As an editor, I can safely say that it's obvious to me when a college admission essay has been written last minute. It isn't just the grammatical mistakes and lazy structure. It's the obvious lack of intimacy that the writer has with their subject matter. They seem rushed and disconnected.

I have a feeling they too could see those deficiencies, if only they took a moment to step back. When you slow down a bit, you pick up on a lot of missed details.

So while I know school just got out this week, and you've pretty much packed away your pencils 'til September, consider this advice. Start writing now. It doesn't matter if it's bad, or disorganized or off topic. It's a starting point. And when you read it again in a month, or three, you'll be surprised at how easy it is to fix it.

I promise you, when you're struggling with writer's block-something old, awkward or poorly written is always a better place to start than a blank piece of paper.


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Monday, May 26, 2014
Not Too Late for 2014-2015 College Admission
Though the acceptance deadline for many U.S. universities has now come and gone, not all students may have found a university to call home. Not getting into your first or even second choice can be disheartening. But what about the student with no (viable) acceptance letters in their mailbox? What's next?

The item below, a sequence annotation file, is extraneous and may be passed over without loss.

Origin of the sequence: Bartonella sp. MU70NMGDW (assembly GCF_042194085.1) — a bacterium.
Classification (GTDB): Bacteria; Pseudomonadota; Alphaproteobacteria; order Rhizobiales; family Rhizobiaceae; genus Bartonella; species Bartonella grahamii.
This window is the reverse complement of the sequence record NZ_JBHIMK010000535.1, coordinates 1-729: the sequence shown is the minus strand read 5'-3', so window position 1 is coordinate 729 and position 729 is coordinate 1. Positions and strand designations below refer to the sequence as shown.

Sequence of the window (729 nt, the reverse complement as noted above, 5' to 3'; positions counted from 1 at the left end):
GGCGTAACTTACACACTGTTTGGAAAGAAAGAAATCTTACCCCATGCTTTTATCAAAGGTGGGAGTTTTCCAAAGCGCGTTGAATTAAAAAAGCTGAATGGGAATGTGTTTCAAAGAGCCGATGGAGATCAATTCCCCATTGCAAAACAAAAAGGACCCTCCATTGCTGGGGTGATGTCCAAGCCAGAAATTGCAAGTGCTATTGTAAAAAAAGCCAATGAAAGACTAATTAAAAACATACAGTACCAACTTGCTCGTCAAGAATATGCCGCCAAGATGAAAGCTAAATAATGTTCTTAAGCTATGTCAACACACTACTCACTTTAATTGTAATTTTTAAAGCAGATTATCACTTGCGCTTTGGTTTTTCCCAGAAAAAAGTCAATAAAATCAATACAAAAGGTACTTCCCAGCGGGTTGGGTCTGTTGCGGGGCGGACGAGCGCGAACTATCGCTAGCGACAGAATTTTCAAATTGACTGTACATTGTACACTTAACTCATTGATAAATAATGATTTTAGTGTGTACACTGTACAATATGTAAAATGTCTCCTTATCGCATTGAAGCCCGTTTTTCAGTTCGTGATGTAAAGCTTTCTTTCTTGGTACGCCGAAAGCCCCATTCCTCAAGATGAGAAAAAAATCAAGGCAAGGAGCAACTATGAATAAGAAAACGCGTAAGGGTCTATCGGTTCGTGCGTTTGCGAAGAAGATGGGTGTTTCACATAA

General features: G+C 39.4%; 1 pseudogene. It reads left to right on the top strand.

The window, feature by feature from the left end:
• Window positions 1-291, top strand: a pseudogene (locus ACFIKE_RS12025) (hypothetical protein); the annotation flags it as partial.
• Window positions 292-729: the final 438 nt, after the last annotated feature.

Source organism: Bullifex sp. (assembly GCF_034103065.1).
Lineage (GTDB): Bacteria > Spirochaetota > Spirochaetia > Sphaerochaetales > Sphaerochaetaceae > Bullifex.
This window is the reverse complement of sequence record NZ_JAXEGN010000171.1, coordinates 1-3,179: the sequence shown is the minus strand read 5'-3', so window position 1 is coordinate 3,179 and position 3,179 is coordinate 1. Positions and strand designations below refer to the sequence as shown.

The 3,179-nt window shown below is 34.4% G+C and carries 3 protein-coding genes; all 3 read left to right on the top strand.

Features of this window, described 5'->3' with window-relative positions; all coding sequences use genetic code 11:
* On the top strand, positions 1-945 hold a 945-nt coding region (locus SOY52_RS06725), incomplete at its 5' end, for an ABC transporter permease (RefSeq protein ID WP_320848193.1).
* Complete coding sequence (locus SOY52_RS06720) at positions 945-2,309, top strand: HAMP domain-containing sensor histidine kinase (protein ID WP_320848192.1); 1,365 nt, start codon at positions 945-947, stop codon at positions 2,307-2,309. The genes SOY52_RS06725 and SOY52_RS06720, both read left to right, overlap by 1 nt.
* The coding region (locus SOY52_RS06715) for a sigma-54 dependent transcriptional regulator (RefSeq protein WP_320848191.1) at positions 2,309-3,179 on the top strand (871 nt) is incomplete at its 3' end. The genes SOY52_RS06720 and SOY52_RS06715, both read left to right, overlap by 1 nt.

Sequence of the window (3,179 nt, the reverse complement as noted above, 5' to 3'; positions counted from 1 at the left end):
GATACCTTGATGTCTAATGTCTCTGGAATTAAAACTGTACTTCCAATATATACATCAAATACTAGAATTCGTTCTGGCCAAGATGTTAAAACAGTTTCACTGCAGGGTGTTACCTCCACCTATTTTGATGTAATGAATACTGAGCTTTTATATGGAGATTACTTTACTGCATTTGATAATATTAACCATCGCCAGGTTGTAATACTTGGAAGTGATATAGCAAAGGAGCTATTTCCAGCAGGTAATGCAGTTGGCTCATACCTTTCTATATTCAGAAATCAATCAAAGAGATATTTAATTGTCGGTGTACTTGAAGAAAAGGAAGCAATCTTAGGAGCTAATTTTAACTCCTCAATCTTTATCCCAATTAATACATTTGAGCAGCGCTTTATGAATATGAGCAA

As it turns out, there are still options. The National Association for College Admission Counseling (NACAC) maintains a rolling list of universities that have openings for freshman or transfer students. The current list has over 400 U.S. universities and a handful of international colleges. Most of those are in English-speaking countries.

The colleges on the list voluntarily update their status with NACAC, presumably in an attempt to fill as many vacant seats as possible. NACAC's site offers links to the individual institutions, which have different application requirements and deadlines.